The Best Solar Eclipse Glasses in 2024 Are Only $5


The 2024 Total Solar Eclipse is coming on Monday, April 8, and you can watch it if you have a pair of the best solar eclipse glasses on your face—a necessity for keeping your retinas from getting burned. It’s called photokeratitis, and it’s literally eyeball sunburn. Even in a partial eclipse—which is what most people in the U.S. will see on April 8th—those sun beams and UV rays are just as vicious as ever. Luckily, I just happen to have a pair of solar eclipse safety glasses I highly recommend.

Last year, still reeling from a layoff, I whisked my partner to Palm Springs for a romantic desert getaway, and our trip coincided with a partial solar eclipse. I bring this up not (only) to remind my beautiful girlfriend that I’m excellent boyfriend material, but because I—and she—can wholeheartedly vouch for the Soluna Solar Eclipse Glasses.

We didn’t get sunburned eyes! They work!

Soluna

Solar Eclipse Glasses, 2-Pack

The Soluna protectors will let you safely view the sun as it’s blocked by the moon, and even snap a cheesy selfie in the process. They’re basically made out of paper (except for the super dark plastic lenses), and as a result, probably not going to last past a single viewing. Not necessarily because they’ll fall apart, but because you’ll have no idea where you put them after using them. Whatever. They’re $10 for two!

Me and my partner during a partial solar eclipse in Palm Springs, California last year.

Timothy Werth

I bought a new pair to watch this year’s eclipse, which I’ll be doing from a town—Rochester, New York—that’s smack-dab in the “path of totality,” the spiritual-sounding term for the narrow swath of Earth that will, because of angles and math, witness a complete eclipse. The path cuts through 13 states, from Texas to Maine, and Rochester’s population is expected to double because of visiting eclipse chasers. As a former Rochester resident, I can confirm that this is a big moment. I can also confirm that it would be 100-percent on brand for the city if it’s too cloudy to see anything. But if it’s clear? Those Soluna Eclipse Glasses are gonna witness something magical.

Whether you end up in Rochester or not, it’s worth having a pair of solar eclipse glasses. Below are a few more options, because it never hurts to have options—but it does hurt to have sunburned retinas. All of these solar eclipse glasses, including the Soluna set that I’m using, meet NASA’s suggested ratings for staring directly at the sun. (More on that below.)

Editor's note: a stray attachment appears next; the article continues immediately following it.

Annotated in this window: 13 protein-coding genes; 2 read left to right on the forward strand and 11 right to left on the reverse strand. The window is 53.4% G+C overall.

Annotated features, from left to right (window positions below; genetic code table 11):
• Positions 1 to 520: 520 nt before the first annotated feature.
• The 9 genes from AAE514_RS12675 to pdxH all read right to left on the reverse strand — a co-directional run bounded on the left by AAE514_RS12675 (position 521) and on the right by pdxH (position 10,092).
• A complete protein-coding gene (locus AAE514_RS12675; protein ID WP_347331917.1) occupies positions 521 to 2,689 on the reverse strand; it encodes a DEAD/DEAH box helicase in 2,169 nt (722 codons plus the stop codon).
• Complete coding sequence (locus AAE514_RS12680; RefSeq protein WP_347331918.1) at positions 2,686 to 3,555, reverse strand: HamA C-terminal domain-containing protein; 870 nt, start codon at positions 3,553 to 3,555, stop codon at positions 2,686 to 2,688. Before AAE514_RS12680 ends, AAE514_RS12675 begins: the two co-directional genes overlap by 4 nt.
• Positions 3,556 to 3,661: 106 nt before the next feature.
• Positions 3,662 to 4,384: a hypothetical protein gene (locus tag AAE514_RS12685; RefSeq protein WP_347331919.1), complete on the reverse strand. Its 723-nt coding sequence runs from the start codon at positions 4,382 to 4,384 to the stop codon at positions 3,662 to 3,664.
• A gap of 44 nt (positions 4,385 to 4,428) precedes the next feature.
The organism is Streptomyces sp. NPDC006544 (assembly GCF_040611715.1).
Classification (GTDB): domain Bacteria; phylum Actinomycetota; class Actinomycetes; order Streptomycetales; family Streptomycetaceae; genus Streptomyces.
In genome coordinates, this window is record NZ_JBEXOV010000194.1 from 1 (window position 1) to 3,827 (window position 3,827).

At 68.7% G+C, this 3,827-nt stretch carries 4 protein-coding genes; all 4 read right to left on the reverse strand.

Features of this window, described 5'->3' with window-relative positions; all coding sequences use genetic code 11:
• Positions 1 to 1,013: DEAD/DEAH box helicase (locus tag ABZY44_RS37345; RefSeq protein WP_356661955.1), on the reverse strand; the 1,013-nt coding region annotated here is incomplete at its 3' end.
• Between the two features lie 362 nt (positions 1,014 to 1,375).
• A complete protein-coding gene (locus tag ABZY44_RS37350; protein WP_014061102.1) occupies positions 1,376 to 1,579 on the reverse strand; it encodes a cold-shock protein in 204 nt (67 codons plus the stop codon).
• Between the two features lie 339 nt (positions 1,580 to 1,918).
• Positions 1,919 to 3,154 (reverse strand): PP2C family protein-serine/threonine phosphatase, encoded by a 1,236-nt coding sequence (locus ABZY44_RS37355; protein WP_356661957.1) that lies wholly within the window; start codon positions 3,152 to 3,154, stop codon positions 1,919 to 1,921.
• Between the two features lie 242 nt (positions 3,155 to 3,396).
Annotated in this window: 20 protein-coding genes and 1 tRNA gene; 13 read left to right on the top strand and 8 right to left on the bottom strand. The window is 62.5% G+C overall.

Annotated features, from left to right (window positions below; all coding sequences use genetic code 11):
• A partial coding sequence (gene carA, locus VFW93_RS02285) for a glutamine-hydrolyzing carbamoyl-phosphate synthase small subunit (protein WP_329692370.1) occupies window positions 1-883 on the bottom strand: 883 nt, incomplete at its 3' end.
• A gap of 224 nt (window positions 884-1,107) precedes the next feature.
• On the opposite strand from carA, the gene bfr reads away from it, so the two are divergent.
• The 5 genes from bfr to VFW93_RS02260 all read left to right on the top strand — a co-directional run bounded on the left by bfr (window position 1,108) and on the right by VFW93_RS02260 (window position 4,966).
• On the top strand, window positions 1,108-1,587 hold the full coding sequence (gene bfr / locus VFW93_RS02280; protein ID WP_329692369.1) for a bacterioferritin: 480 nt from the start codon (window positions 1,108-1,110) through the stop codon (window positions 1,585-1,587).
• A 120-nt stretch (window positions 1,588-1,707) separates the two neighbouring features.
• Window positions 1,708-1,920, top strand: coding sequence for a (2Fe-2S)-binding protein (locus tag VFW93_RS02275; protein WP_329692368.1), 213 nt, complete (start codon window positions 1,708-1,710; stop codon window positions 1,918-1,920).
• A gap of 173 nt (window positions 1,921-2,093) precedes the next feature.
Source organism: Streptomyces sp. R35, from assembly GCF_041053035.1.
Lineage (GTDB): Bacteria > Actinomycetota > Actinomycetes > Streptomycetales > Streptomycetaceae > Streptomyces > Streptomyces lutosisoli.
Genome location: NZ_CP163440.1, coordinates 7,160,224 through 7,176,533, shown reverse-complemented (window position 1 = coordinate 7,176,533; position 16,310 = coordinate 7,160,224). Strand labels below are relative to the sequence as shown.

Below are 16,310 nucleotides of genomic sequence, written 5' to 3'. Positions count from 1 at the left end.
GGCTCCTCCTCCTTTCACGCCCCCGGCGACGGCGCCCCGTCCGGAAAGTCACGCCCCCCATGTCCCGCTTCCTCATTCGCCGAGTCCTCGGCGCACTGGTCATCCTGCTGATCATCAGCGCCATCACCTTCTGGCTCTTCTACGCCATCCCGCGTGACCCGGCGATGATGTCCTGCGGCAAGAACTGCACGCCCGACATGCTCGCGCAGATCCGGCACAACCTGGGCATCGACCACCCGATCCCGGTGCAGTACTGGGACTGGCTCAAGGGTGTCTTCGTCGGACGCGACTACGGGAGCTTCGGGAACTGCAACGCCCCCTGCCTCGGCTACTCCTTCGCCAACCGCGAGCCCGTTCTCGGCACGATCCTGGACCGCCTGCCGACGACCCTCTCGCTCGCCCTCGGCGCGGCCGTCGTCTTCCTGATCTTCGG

Medical King

Solar Eclipse Glasses, 10-Pack

Keyaluo

Plastic Solar Eclipse Glasses, 3-Pack

Celestron

EclipSmart Solar Binoculars

Where can I buy NASA-certified solar eclipse glasses?

You can’t, technically. You might see some websites tout NASA-certified safety glasses…but NASA says that it does not approve any specific brand of eyewear. However, NASA does advise eclipse watchers to look for ISO-certified glasses that meet ISO 12312-2 standards for direct observation of the sun. (That ISO marking should appear on the product itself, not just the product page or the packaging.) All of the glasses featured here meet that standard.

When is the 2024 total solar eclipse?

The upcoming total solar eclipse will take place on Monday, April 8, 2024. The start of the eclipse depends on your exact location, with a partial solar eclipse both preceding and following the main event as the moon moves across the path of the sun’s light. In most of Texas, the eclipse will begin at 12:23pm Central Time. In upstate New York cities like Rochester and Buffalo, it will begin at approximately 2:04pm Eastern Time. And in Maine, the eclipse will begin at 2:22pm ET.

Where can I see the 2024 solar eclipse?

To find out if your location is within the path of totality, check out the NASA Eclipse Explorer. You can see a map of the eclipse’s path over the United States and search by zip code. According to NASA, the total eclipse will pass through the following states: Texas, Oklahoma, Arkansas, Missouri, Illinois, Kentucky, Indiana, Ohio, Pennsylvania, New York, Vermont, New Hampshire, and Maine. Unless you live in Hawaii or Alaska, you’ll be able to see at least some form of a partial eclipse.



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